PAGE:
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Shrinking international aid and enduring conflict compound earthquake misery for Syrians one year on

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JINDERIS: A year ago, Sido Naji woke to his house shaking in northwest Syria. He was used to the sounds of shelling and airstrikes after more than a decade of war, but this time the assailant was a force of nature: a massive earthquake. The 16-year-old and his father managed to flee before the house collapsed. As they zig-zagged through a crowded street in Jinderis in Aleppo province, a stone wall crashed onto them, crushing the teen’s leg and breaking his arm.
The devastating 7.8 magnitude earthquake on Feb. 6, 2023, killed more than 59,000 people in Syria and Turkey.
For its survivors in Syria, the massive temblor compounded already rampant poverty, destroyed hospitals and electrical and water systems, and forced many Syrians already displaced by war to move into tented settlements.
In Jinderis, as in many of Syria’s earthquake-hit areas, there has been nearly no reconstruction and whole blocks still lie in rubble. Naji, whose leg was amputated, lives in a muddy tent.
“It’s cold at night and there is no lumber (for heating) or anything,” he said.
Syria has been wracked by an uprising-turned-civil war since 2011, and the conflict in the opposition-held northwestern enclave is at its worst in years. Syrian and Russian military shelling and strikes have killed dozens of people and displaced more than 100,000 others there since August.
The earthquake killed at least 6,000 people in Syria, mainly in the northwest, where most of the 4.5 million people rely on humanitarian aid to survive. Some 800,000 people living in tents need to be rehoused.
The World Bank estimates the quake caused more than $5 billion in damage across northern Syria.
Nonetheless, an initial outpouring of international assistance quickly subsided.
United Nations agencies and other humanitarian organizations have been struggling to fund programs that provide a lifeline in Syria, blaming donor fatigue, the COVID-19 pandemic, and conflicts elsewhere that have erupted in recent years.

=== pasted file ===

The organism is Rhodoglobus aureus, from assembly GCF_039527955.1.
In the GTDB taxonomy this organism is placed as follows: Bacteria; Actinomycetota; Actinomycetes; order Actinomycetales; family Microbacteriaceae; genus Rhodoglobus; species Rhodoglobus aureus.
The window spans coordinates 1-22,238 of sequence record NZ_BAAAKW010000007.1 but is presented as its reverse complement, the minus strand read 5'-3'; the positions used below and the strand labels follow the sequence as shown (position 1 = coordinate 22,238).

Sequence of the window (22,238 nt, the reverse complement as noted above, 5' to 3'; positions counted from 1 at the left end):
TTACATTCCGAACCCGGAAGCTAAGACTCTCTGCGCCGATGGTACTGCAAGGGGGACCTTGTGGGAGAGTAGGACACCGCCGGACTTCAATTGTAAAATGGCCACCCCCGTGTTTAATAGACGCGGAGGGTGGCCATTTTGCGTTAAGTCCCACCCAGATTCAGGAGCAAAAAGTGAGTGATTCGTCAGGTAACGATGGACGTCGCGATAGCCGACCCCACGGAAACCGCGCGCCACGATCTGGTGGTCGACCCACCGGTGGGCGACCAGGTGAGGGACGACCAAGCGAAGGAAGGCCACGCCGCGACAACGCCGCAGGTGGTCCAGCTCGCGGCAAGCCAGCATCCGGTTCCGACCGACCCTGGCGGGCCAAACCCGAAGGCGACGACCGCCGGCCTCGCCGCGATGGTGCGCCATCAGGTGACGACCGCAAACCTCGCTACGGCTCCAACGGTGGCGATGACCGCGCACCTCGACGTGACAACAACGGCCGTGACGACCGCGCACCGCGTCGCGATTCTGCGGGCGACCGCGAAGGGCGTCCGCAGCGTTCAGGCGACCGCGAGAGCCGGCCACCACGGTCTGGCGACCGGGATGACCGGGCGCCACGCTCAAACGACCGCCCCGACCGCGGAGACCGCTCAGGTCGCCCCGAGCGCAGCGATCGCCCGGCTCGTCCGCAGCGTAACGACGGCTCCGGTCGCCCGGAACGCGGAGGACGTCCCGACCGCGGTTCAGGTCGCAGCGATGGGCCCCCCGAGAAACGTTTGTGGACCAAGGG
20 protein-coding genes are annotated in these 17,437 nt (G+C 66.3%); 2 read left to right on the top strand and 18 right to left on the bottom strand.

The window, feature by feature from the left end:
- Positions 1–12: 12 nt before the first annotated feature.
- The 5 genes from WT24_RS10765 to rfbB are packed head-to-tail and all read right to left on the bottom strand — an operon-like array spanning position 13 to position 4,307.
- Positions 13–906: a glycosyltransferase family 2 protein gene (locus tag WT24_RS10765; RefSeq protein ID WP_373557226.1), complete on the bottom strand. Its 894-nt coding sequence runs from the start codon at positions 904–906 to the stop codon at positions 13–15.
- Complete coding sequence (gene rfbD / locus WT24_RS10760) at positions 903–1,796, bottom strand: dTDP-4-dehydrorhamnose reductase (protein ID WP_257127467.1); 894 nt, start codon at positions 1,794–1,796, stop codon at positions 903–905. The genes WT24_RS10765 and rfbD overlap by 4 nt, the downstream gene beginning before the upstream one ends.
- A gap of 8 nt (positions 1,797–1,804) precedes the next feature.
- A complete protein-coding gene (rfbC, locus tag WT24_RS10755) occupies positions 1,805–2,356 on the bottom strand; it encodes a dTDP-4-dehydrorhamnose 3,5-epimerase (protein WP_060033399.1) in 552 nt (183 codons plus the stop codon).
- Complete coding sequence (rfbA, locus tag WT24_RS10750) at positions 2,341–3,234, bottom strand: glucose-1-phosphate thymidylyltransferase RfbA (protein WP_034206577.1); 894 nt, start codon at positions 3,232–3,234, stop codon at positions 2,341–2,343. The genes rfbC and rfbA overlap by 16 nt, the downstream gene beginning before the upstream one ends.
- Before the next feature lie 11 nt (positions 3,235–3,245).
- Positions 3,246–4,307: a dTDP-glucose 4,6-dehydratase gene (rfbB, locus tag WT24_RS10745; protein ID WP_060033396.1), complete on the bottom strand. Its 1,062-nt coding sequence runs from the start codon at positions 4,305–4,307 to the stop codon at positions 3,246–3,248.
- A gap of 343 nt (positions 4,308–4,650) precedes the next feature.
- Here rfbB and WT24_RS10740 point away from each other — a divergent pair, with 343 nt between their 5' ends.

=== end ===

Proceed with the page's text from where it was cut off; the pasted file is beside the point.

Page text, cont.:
The UN’s World Food Program, which estimates that over 12 million Syrians lack regular access to food, announced in December that it would stop its main assistance program in Syria in 2024.
Tanya Evans, the International Rescue Committee’s Syria Country Director says needs on both sides of Syria’s frontline have never been higher.
“Families are facing rampant inflation coupled with loss of jobs, and having to make heartbreaking decisions about getting food on the table or going hungry,” Evans told The Associated Press.
Yasmine al-Ali at the Salah ad-Din camp in the Idlib countryside shivers as she tries to tie her ragged tent together and digs a ditch in the mud to stop water from flooding her makeshift home.
Patting a drenched mat inside the tent, she says: “Look, it’s just water and mud. … We need new tents.”
Yasine al-Ahmad, who manages the camp of more than 500 families, says wood for heating is far too expensive, so most people burn plastic instead, filling the camps with toxic smoke as they do whatever they can to get through the winter. Many have to skip meals due to food insecurity and rationing.
“There’s also been difficulties in supporting water stations, education services, medical support in hospitals,” UN Deputy Regional Humanitarian Coordinator for the Syria Crisis David Carden told the AP during a visit to northwestern Syria in late January. While the needs are growing, he said, “We cannot do more with less.”
The UN was only able to secure 37% of the $5.3 billion needed for its 2023 humanitarian response in Syria, which Carden said was one of the lowest funding targets since the conflict started.
And with a political solution nowhere in sight, Syria’s conflict has become a major obstacle for humanitarian organizations.
It is “hard to convince donors to build for longer term, for development,” said Rosa Cresanti, the head of the World Health Organization office in Gaziantep, Turkey. “We are still in a humanitarian situation because of the ongoing conflict. This is the main reason why there are no long-term plans.”
Ahmed Koteich, a construction worker, said people have stopped waiting for aid and are trying to cobble together whatever resources they can to restore and restock their shops and farms.
“The international community said it stood with the residents, with their thoughts and rhetoric,” Koteich said. “But this talk won’t help the people here.”

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